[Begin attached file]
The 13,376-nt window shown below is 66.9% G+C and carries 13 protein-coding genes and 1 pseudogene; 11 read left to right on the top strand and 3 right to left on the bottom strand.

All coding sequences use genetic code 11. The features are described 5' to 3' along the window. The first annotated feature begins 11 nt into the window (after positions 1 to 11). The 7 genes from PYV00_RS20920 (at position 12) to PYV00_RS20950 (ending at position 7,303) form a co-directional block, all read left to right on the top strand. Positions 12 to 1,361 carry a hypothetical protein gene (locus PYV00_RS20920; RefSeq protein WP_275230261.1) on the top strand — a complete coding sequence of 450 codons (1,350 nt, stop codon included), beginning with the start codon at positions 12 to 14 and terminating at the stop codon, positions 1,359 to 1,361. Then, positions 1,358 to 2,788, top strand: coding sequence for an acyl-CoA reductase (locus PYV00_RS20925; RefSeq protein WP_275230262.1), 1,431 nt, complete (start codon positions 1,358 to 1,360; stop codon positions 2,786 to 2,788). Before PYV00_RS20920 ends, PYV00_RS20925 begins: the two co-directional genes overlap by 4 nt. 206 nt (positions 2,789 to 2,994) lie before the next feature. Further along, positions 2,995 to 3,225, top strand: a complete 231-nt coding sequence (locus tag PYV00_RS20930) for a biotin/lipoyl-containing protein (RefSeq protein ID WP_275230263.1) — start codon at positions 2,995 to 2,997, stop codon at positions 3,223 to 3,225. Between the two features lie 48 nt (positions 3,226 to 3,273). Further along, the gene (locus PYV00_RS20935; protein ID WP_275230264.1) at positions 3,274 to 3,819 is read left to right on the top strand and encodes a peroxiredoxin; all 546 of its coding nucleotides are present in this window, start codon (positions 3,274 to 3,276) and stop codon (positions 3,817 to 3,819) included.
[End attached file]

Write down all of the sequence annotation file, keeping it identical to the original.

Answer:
The 13,376-nt window shown below is 66.9% G+C and carries 13 protein-coding genes and 1 pseudogene; 11 read left to right on the top strand and 3 right to left on the bottom strand.

All coding sequences use genetic code 11. The features are described 5' to 3' along the window. The first annotated feature begins 11 nt into the window (after positions 1 to 11). The 7 genes from PYV00_RS20920 (at position 12) to PYV00_RS20950 (ending at position 7,303) form a co-directional block, all read left to right on the top strand. Positions 12 to 1,361 carry a hypothetical protein gene (locus PYV00_RS20920; RefSeq protein WP_275230261.1) on the top strand — a complete coding sequence of 450 codons (1,350 nt, stop codon included), beginning with the start codon at positions 12 to 14 and terminating at the stop codon, positions 1,359 to 1,361. Then, positions 1,358 to 2,788, top strand: coding sequence for an acyl-CoA reductase (locus PYV00_RS20925; RefSeq protein WP_275230262.1), 1,431 nt, complete (start codon positions 1,358 to 1,360; stop codon positions 2,786 to 2,788). Before PYV00_RS20920 ends, PYV00_RS20925 begins: the two co-directional genes overlap by 4 nt. 206 nt (positions 2,789 to 2,994) lie before the next feature. Further along, positions 2,995 to 3,225, top strand: a complete 231-nt coding sequence (locus tag PYV00_RS20930) for a biotin/lipoyl-containing protein (RefSeq protein ID WP_275230263.1) — start codon at positions 2,995 to 2,997, stop codon at positions 3,223 to 3,225. Between the two features lie 48 nt (positions 3,226 to 3,273). Further along, the gene (locus PYV00_RS20935; protein ID WP_275230264.1) at positions 3,274 to 3,819 is read left to right on the top strand and encodes a peroxiredoxin; all 546 of its coding nucleotides are present in this window, start codon (positions 3,274 to 3,276) and stop codon (positions 3,817 to 3,819) included.